Not sure Richard, but I’ve been told this time and time again. I don’t think it’s limited to food and wine either though I really don’t talk about much else! ;) I’ll see if I can find someone to answer that for you…

  • http://www.notesfromspain.com ben and marina

    Hmm, well to be honest Marina and I have no idea about this… Do they really have far less than in English? It would surprise me considering how much they love talking about food!!

  • Tom Clarke

    Nice post! I think that it's well established that the Spanish vocabulary is generally much smaller than the English lexicon. So I guess it's not that surprising that this also applies to food and wine.

  • http://www.thebadrash.com/ Tom Clarke

    Nice post! I think that it’s well established that the Spanish vocabulary is generally much smaller than the English lexicon. So I guess it’s not that surprising that this also applies to food and wine.

  • bbennett

    Ryan, How would "Wet Slate" be translated? :-) BB

  • bbennett

    Ryan,

    How would “Wet Slate” be translated? :-)

    BB

  • janel

    Hi all, I haven't tasted wine in Spanish too often but that was my general impression as well. Maybe in this area English speakers are more open to what kinds of words they find acceptable to use for talking about flavors As for number of words: English tecnically has almost double the words of Spanish (its a fact) but any given persons working vocabulary is similar in both languages. I dont know about actual words used (or accepted for use) when describing food and wine. But in some areas of Spanish, they have a much richer vocabulary than in English, take swear words for example. I wont go farther to explain but they have quite a few more expressions than we do in English. And anyone who has done translations knows that they usually come out shorter in English. To bbennett: wet slate could be translated as "pizarra mojada" but im wondering if that would be used here for a "flavor". :)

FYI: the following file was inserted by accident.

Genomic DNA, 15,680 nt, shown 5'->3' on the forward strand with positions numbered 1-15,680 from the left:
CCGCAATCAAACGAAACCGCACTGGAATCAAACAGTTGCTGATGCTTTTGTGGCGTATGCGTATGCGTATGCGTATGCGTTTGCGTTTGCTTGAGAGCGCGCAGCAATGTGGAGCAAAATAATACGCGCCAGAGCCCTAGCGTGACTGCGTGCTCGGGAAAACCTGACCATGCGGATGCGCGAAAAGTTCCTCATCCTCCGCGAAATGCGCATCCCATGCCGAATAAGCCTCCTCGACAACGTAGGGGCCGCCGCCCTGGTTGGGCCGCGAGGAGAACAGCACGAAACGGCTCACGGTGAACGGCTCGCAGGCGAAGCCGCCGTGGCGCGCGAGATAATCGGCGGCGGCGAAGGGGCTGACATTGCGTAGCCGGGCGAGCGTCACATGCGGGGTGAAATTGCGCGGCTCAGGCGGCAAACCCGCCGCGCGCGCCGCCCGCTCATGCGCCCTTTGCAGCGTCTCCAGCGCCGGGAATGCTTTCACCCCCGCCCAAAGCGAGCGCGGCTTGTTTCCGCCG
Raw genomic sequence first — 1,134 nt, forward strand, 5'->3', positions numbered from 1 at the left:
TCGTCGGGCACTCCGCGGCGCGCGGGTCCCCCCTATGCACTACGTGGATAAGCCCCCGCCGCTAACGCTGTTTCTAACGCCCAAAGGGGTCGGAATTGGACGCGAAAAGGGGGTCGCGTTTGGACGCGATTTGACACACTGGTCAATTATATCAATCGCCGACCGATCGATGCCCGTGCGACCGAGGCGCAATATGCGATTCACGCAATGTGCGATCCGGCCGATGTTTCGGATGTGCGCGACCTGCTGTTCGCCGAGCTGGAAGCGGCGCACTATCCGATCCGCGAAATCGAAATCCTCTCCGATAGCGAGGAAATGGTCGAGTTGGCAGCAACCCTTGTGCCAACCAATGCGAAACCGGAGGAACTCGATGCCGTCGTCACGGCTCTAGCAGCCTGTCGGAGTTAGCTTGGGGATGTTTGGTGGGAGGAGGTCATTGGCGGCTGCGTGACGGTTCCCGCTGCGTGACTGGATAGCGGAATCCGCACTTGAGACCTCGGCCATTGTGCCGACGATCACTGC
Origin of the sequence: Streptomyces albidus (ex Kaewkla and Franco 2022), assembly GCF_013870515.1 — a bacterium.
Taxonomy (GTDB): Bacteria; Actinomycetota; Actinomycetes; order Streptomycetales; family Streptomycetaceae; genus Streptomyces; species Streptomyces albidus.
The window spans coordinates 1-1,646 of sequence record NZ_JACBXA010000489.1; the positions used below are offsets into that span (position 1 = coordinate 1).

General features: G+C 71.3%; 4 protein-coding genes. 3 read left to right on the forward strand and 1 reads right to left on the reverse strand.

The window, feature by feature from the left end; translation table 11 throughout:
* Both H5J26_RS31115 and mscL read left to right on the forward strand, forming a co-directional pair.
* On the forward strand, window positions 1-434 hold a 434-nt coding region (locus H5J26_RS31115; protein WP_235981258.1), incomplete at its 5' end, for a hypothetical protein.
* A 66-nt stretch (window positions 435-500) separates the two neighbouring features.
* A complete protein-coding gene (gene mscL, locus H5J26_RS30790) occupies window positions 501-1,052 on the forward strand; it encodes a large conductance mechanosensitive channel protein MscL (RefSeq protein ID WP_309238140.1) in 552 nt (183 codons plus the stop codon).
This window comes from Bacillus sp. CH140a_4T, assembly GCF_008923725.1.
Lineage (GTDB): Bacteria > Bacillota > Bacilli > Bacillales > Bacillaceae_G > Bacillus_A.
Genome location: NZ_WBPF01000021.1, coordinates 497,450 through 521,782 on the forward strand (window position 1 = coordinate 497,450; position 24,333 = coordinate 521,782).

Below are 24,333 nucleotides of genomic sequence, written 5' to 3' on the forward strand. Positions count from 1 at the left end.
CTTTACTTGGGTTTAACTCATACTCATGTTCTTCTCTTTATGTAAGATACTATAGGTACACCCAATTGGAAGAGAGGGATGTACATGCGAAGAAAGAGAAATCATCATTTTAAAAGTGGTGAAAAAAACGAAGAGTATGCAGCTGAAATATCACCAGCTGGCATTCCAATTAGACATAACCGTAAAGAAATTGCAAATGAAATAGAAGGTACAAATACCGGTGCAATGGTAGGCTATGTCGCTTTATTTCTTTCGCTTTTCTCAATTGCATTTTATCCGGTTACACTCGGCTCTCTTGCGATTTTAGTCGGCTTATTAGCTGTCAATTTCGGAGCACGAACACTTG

• http://www.tapastalk.com janel

    Hi all,
    I haven’t tasted wine in Spanish too often but that was my general impression as well. Maybe in this area English speakers are more open to what kinds of words they find acceptable to use for talking about flavors
    As for number of words: English tecnically has almost double the words of Spanish (its a fact) but any given persons working vocabulary is similar in both languages. I dont know about actual words used (or accepted for use) when describing food and wine.
    But in some areas of Spanish, they have a much richer vocabulary than in English, take swear words for example. I wont go farther to explain but they have quite a few more expressions than we do in English. And anyone who has done translations knows that they usually come out shorter in English.
    To bbennett: wet slate could be translated as “pizarra mojada” but im wondering if that would be used here for a “flavor”. :)

  • bbennett

    Janel, Thank you for the translation. It's an inside joke. Ryan used the term in some tasting notes awhile back and I asked him how he knew what wet slate tasted like and he said it was from being on the North Shore (of Lake Superior) with his dad and licking the rocks. I was on the North Shore last week, licking rocks, and there wasn't much taste. So, I told Ryan that in the future I would assume that any wine with wet slate characteristics should be avoided as basically tasteless. BB

  • bbennett

    Janel,

    Thank you for the translation. It’s an inside joke. Ryan used the term in some tasting notes awhile back and I asked him how he knew what wet slate tasted like and he said it was from being on the North Shore (of Lake Superior) with his dad and licking the rocks. I was on the North Shore last week, licking rocks, and there wasn’t much taste. So, I told Ryan that in the future I would assume that any wine with wet slate characteristics should be avoided as basically tasteless.